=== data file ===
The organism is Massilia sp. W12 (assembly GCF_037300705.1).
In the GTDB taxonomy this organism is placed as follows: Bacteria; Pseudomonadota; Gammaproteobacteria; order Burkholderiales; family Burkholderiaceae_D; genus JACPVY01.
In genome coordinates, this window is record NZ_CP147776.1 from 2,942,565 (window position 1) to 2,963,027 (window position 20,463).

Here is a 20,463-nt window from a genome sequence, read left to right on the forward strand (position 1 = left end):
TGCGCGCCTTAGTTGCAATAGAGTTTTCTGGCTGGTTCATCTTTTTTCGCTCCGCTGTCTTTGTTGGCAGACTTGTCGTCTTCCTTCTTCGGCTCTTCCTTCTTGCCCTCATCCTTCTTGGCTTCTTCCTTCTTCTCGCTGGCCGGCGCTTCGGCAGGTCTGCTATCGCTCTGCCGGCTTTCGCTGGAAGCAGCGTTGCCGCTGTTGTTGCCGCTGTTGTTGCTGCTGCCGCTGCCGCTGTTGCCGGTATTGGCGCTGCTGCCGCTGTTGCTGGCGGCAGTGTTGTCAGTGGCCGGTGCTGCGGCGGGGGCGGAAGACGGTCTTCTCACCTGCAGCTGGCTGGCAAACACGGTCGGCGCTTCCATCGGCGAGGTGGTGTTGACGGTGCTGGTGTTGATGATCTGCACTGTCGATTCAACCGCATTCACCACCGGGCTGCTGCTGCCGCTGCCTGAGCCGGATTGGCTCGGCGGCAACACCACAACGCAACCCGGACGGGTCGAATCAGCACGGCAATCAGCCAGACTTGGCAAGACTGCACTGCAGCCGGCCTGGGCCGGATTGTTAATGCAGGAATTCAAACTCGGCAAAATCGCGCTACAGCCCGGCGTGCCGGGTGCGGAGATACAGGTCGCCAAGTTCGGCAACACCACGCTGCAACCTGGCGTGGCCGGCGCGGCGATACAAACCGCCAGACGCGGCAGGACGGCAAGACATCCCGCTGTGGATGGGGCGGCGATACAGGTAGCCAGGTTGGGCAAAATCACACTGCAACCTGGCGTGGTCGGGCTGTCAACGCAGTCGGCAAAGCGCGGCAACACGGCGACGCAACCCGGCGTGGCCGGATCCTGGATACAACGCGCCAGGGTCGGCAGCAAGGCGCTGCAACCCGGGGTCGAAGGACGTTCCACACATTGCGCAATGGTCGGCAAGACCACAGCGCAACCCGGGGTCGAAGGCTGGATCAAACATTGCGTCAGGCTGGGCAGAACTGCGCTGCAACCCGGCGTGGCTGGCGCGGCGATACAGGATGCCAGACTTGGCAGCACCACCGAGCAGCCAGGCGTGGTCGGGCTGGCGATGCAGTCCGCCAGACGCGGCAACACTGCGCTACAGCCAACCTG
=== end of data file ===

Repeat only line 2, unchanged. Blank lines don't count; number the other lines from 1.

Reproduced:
In the GTDB taxonomy this organism is placed as follows: Bacteria; Pseudomonadota; Gammaproteobacteria; order Burkholderiales; family Burkholderiaceae_D; genus JACPVY01.